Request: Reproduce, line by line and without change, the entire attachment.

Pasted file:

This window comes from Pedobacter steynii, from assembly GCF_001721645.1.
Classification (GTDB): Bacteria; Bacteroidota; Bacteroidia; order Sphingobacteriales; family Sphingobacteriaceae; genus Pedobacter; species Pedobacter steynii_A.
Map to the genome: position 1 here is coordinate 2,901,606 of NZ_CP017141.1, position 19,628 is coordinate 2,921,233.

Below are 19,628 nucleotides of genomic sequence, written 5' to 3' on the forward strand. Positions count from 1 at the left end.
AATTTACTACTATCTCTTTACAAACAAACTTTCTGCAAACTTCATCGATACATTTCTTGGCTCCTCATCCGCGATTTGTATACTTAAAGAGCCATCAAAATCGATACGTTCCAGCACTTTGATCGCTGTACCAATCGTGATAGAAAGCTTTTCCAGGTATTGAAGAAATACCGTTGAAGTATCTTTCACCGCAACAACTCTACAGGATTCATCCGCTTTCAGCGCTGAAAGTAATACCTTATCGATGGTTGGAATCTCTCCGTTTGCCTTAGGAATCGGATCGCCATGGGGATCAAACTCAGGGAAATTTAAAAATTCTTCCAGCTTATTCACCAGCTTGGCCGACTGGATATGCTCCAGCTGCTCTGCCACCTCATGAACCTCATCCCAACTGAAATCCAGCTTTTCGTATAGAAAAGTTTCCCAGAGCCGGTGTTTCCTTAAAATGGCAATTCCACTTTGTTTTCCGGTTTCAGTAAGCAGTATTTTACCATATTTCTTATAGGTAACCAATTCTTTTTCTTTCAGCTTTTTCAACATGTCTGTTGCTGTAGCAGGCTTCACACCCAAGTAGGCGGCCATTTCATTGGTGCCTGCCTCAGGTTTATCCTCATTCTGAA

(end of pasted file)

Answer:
This window comes from Pedobacter steynii, from assembly GCF_001721645.1.
Classification (GTDB): Bacteria; Bacteroidota; Bacteroidia; order Sphingobacteriales; family Sphingobacteriaceae; genus Pedobacter; species Pedobacter steynii_A.
Map to the genome: position 1 here is coordinate 2,901,606 of NZ_CP017141.1, position 19,628 is coordinate 2,921,233.

Below are 19,628 nucleotides of genomic sequence, written 5' to 3' on the forward strand. Positions count from 1 at the left end.
AATTTACTACTATCTCTTTACAAACAAACTTTCTGCAAACTTCATCGATACATTTCTTGGCTCCTCATCCGCGATTTGTATACTTAAAGAGCCATCAAAATCGATACGTTCCAGCACTTTGATCGCTGTACCAATCGTGATAGAAAGCTTTTCCAGGTATTGAAGAAATACCGTTGAAGTATCTTTCACCGCAACAACTCTACAGGATTCATCCGCTTTCAGCGCTGAAAGTAATACCTTATCGATGGTTGGAATCTCTCCGTTTGCCTTAGGAATCGGATCGCCATGGGGATCAAACTCAGGGAAATTTAAAAATTCTTCCAGCTTATTCACCAGCTTGGCCGACTGGATATGCTCCAGCTGCTCTGCCACCTCATGAACCTCATCCCAACTGAAATCCAGCTTTTCGTATAGAAAAGTTTCCCAGAGCCGGTGTTTCCTTAAAATGGCAATTCCACTTTGTTTTCCGGTTTCAGTAAGCAGTATTTTACCATATTTCTTATAGGTAACCAATTCTTTTTCTTTCAGCTTTTTCAACATGTCTGTTGCTGTAGCAGGCTTCACACCCAAGTAGGCGGCCATTTCATTGGTGCCTGCCTCAGGTTTATCCTCATTCTGAA